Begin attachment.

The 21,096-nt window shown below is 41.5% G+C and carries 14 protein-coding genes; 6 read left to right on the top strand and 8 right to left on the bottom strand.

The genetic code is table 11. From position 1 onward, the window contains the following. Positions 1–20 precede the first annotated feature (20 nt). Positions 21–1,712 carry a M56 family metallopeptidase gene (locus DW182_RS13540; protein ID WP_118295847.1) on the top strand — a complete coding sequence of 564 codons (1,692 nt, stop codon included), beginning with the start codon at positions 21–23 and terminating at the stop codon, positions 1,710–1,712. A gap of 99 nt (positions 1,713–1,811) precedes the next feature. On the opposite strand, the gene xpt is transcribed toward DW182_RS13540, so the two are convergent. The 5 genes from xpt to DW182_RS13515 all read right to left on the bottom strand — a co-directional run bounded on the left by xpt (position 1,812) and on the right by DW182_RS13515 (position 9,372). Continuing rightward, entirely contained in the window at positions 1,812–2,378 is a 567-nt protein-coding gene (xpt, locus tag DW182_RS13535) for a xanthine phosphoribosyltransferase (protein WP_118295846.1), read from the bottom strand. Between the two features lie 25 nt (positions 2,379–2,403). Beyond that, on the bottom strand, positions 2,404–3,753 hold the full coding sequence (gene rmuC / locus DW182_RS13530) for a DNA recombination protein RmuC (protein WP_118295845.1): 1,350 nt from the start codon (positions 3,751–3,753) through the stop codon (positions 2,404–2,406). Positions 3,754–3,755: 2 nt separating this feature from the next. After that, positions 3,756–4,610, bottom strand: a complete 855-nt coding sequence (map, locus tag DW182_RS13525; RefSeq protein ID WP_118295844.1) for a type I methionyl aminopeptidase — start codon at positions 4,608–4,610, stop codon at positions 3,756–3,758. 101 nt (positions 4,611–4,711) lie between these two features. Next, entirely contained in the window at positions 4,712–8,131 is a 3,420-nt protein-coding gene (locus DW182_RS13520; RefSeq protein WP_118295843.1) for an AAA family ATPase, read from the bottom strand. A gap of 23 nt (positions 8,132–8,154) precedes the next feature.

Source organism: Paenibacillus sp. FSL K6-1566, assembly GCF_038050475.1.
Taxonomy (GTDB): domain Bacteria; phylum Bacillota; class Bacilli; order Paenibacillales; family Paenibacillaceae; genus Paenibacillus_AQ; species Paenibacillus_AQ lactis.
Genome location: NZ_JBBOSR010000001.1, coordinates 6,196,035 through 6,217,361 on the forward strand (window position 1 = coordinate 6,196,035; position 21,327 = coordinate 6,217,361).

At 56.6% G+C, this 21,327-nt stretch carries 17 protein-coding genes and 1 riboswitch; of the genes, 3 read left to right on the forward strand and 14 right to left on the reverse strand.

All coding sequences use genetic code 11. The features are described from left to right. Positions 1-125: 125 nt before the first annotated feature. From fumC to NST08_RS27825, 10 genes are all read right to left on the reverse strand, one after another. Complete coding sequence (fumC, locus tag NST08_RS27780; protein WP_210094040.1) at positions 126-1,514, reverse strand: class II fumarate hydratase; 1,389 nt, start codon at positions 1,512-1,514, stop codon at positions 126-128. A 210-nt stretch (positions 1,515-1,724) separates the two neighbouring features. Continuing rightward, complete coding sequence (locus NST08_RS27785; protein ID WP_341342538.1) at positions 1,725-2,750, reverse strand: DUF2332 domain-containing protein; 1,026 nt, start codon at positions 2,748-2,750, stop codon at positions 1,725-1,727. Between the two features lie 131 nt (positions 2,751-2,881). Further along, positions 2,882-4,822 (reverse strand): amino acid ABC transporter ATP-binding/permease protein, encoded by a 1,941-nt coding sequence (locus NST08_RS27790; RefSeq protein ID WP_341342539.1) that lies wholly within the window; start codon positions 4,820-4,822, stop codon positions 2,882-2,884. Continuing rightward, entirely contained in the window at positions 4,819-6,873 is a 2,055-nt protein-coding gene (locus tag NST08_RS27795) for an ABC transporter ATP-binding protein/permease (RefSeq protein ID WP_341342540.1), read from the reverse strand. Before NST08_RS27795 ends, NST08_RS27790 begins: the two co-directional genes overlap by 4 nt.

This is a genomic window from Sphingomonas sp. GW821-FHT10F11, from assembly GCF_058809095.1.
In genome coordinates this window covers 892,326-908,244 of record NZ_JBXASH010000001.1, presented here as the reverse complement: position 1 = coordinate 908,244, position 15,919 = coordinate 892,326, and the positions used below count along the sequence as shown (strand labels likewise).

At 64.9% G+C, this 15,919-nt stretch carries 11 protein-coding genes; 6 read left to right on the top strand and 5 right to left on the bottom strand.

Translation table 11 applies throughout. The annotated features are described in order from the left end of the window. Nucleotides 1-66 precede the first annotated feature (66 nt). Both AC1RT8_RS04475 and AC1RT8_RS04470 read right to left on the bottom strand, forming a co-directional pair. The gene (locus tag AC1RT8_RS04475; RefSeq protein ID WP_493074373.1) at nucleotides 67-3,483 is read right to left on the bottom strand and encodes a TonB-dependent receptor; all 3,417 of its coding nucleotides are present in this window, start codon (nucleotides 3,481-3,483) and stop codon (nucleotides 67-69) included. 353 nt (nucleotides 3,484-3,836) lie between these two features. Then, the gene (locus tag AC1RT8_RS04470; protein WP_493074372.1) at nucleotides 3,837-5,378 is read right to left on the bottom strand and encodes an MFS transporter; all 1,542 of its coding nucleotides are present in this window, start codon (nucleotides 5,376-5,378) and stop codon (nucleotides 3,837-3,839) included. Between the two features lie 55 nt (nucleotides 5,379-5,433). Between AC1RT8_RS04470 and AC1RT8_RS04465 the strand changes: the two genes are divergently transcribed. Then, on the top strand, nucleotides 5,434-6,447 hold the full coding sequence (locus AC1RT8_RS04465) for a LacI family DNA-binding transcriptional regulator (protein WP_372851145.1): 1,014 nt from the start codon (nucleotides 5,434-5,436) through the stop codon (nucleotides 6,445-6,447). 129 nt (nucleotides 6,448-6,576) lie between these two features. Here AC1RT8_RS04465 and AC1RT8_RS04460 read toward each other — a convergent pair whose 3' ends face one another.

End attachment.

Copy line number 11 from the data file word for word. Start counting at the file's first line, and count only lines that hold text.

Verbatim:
Translation table 11 applies throughout. The annotated features are described in order from the left end of the window. Nucleotides 1-66 precede the first annotated feature (66 nt). Both AC1RT8_RS04475 and AC1RT8_RS04470 read right to left on the bottom strand, forming a co-directional pair. The gene (locus tag AC1RT8_RS04475; RefSeq protein ID WP_493074373.1) at nucleotides 67-3,483 is read right to left on the bottom strand and encodes a TonB-dependent receptor; all 3,417 of its coding nucleotides are present in this window, start codon (nucleotides 3,481-3,483) and stop codon (nucleotides 67-69) included. 353 nt (nucleotides 3,484-3,836) lie between these two features. Then, the gene (locus tag AC1RT8_RS04470; protein WP_493074372.1) at nucleotides 3,837-5,378 is read right to left on the bottom strand and encodes an MFS transporter; all 1,542 of its coding nucleotides are present in this window, start codon (nucleotides 5,376-5,378) and stop codon (nucleotides 3,837-3,839) included. Between the two features lie 55 nt (nucleotides 5,379-5,433). Between AC1RT8_RS04470 and AC1RT8_RS04465 the strand changes: the two genes are divergently transcribed. Then, on the top strand, nucleotides 5,434-6,447 hold the full coding sequence (locus AC1RT8_RS04465) for a LacI family DNA-binding transcriptional regulator (protein WP_372851145.1): 1,014 nt from the start codon (nucleotides 5,434-5,436) through the stop codon (nucleotides 6,445-6,447). 129 nt (nucleotides 6,448-6,576) lie between these two features. Here AC1RT8_RS04465 and AC1RT8_RS04460 read toward each other — a convergent pair whose 3' ends face one another.